If you don’t set targets, you will see your KPIs and numbers either increase or decrease, but you won’t know if the change in numbers is a success or failure for your business objectives. Ignoring this step would be comparable to a company that know they want to increase their revenues, but does not set revenue goals. It just doesn’t make sense.
- Creating segments
Segments are awesome. They allow you to dive into granular details within your analytics by only seeing the data related to a particular subset of your visitors.
Using segments, you are able to create groups of your focus customer, groups visitors in new markets you want to tackle, or groups of visitors with certain behaviors, and so on. This means that if you want to know precisely how a certain group interacts or converts on your website, you are able to get the data in just a few clicks.
Segments are a bit more advanced, and in many cases, their efficiency relies on your ability to interpret your data. In the planning phase, this is the step that is the most skipped, but if you want to truly dominate at conversion optimization, don’t be afraid of them and make a good use of it.
- Finding what to test
This one is obvious, yes, whether you follow the process or not, you will need something to test; however, this is where many will improvise. Over-reliance on other people’s case studies and huge blog posts listing all the elements you could test are part of the problem.
But here’s the thing: you don’t want to test something because you heard it worked for someone else, you want to test what you identified could be improved using data in your analytics systems such as Google Analytics. Using surveys, doing user testing, and similar methods are excellent at uncovering conversion barriers.
Deciding to test anything and everything for the sake of testing won’t lead you to the results you hope, the biggest improvements will come from problems you have identified using data. Hence why I can never emphasize enough on why taking the time to identify the right elements to improve is always worth it.
- Prioritizing testing ideas
When you have enough ideas of what you could test, randomly picking one idea to test is not the right approach as it could lead to testing ideas that would require unnecessary amounts of resources. It is important to analyze your ideas and prioritize. I’m a big fan of Chris Goward’s P.I.E. framework for prioritization, but this many other techniques also exists.
- Formulating an hypothesis
Conversion rate optimization is science, and guess what? Scientists have been formulating hypothesis for their experiments since the beginning of time.
The same applies when you A/B test, a well-defined hypothesis will allow you to observe in details your findings and identify a potential solution.
The testing phase is the best known and least skipped part of the process. I won’t go into the details of why the first three steps are important; they’re already very obvious:
- Selecting the right tools
- Creating test variations
- Executing your test
But here’s why the other lesser-known steps matters:
- Track your on-going test
Tracking your on-going test is extremely important. It could happen that a test you’re running was mistakenly misconfigured, and realizing your data is skewed after two or three weeks of testing is not a surprise you wish to encounter. Not only would this cost you valuable time, but it could also be costly – the faster you find a winning variation, the faster you increase your revenue.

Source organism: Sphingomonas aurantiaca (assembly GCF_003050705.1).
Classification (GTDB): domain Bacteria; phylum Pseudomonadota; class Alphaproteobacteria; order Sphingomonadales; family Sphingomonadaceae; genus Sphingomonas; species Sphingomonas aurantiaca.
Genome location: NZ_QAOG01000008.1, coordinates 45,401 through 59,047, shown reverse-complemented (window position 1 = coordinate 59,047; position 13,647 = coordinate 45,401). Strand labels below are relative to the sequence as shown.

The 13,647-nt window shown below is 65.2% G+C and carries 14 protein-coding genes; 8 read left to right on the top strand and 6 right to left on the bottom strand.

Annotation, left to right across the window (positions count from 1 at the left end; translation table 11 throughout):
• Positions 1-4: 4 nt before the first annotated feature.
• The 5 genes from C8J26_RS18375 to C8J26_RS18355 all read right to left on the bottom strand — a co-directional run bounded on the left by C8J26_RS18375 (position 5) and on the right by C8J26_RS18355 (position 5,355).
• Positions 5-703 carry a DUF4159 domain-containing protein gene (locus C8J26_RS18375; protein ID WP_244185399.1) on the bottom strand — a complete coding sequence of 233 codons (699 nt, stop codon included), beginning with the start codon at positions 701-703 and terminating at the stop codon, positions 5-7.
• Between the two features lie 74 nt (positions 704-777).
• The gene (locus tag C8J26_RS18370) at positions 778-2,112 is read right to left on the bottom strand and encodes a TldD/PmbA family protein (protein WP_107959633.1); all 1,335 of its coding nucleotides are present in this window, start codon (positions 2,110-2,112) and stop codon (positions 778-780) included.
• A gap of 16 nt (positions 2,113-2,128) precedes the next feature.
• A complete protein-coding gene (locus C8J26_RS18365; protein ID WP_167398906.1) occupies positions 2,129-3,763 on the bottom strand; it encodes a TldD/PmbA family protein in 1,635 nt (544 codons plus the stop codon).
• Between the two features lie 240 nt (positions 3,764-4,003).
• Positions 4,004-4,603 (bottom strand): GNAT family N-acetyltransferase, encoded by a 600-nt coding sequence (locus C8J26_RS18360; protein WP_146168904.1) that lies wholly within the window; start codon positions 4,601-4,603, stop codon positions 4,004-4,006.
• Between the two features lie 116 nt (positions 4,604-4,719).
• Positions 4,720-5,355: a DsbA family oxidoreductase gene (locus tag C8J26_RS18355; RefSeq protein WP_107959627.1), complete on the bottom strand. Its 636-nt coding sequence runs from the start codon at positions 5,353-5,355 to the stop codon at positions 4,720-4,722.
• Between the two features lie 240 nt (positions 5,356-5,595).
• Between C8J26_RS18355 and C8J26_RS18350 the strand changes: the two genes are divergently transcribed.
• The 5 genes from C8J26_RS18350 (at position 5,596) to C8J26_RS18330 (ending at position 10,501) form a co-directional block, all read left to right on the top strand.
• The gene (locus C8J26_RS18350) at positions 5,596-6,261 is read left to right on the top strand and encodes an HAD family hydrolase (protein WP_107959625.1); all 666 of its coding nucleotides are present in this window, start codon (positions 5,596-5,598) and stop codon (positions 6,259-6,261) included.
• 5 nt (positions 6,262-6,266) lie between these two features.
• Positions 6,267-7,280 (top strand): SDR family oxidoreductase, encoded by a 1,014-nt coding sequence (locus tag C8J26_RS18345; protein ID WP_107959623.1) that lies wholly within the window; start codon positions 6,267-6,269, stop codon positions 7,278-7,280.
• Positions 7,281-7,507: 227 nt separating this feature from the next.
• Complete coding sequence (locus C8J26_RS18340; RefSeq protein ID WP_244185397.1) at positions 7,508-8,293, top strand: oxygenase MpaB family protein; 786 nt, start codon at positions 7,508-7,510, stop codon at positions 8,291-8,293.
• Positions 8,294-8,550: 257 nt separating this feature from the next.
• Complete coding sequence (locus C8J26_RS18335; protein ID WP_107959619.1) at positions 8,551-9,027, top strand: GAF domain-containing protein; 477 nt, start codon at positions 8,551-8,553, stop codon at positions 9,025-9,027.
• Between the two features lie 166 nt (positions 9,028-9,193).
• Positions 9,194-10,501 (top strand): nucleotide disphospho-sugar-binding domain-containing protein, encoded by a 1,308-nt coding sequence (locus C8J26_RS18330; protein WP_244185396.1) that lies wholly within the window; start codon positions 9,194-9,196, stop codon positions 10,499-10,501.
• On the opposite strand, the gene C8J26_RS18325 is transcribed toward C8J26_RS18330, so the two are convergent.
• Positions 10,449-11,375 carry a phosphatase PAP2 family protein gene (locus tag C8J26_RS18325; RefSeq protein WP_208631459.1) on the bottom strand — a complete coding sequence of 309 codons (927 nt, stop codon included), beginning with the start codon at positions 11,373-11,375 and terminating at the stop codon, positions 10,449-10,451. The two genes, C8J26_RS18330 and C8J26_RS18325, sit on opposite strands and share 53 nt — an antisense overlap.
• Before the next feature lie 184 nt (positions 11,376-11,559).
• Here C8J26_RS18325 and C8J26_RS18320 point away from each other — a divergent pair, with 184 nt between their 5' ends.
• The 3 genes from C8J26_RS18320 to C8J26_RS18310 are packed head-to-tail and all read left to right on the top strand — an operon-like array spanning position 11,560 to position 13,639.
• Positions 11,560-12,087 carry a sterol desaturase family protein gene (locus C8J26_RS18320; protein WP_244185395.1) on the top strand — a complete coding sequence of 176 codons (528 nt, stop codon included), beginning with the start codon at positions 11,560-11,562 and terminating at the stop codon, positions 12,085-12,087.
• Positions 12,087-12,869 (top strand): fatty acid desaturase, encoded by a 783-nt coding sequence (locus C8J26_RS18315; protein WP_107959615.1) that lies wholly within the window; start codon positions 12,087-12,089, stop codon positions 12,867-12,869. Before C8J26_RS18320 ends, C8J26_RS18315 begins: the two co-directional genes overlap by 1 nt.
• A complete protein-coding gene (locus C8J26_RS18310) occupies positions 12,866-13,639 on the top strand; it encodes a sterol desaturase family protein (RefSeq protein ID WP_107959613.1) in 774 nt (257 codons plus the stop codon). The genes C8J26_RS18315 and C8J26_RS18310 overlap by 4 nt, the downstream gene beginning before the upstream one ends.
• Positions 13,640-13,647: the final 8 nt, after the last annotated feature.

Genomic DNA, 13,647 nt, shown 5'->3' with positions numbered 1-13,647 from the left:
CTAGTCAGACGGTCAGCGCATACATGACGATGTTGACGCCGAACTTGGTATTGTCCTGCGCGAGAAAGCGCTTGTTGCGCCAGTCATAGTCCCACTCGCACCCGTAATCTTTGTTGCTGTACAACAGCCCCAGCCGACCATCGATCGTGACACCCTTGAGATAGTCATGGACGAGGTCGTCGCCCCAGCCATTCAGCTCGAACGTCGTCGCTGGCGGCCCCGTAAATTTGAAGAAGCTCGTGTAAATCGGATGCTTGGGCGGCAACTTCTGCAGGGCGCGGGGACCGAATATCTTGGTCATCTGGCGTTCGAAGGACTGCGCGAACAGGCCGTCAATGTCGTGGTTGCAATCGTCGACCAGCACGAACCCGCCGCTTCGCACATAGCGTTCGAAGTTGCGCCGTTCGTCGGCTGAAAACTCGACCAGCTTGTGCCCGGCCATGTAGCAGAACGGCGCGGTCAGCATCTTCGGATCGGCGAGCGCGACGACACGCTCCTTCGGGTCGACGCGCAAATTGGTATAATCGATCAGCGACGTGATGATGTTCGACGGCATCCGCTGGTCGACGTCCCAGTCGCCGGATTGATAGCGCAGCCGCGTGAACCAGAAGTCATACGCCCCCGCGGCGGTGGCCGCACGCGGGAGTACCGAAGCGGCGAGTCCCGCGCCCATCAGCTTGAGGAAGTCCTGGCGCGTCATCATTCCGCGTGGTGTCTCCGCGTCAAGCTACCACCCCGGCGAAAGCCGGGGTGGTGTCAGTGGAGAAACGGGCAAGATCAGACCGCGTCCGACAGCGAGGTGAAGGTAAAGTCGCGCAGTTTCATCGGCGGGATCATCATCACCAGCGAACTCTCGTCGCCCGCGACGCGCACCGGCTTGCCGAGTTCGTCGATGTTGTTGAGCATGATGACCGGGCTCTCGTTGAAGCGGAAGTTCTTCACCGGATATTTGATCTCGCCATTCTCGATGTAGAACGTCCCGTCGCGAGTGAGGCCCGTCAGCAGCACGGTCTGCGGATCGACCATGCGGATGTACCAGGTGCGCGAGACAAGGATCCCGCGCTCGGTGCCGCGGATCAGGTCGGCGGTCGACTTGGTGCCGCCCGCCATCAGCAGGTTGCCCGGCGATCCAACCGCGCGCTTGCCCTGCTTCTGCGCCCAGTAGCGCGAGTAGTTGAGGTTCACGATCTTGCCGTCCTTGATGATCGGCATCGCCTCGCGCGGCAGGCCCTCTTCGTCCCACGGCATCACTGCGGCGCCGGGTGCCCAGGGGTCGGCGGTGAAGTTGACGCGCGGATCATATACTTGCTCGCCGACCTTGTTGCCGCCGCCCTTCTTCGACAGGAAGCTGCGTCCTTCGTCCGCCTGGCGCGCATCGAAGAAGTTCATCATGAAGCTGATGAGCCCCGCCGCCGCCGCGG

- Post-test analysis
After your test is over, you want to ensure all the data is correct and reliable. Make sure you don’t have possible false positive/type 1/type 2 errors or any other possibility of things that could have skewed your data. Don’t forget to use logic, if the numbers appears suspicious, you might want to dig deeper or even do a re-run if necessary.
Procrastinators, I’m looking at you. I’ve seen it before, which is why I’m pointing it out: a company runs an A/B test but fails to implement the winning outcome.
This is a must avoid at all cost. If you’ve followed this process, it means you have invested a considerable amount of time into improving your website (which, if done correctly, the ROI should be positive), but if after having done all that work you don’t proceed with implementing your findings, all your efforts are worth nothing. I’d be like running a company that is successful, but abandoning it half-baked for no reason. Doesn’t make sense, doesn’t it?
Conversion rate optimization is not meant to be a one-time thing. On average companies perform between 1 to 5 tests a month, and big retailers such as Amazon can run upward 500 per month!
There will always be something to improve on your website, whether its obvious or not, and not optimizing constantly won’t keep getting you improvements. If you want to constantly increase sales, signups or revenue, keep testing, keep optimizing.
Now that you know the importance of the process and all its steps, before testing any other element you “think” could help your conversion, remember to follow it.
Although this process will require some efforts, following it will save you plenty of misused man-hours, and your optimization work should immediately become more effective.
Are you currently following a similar process when you’re optimizing? If not, will you start after having read this post? Let me know in the comments below.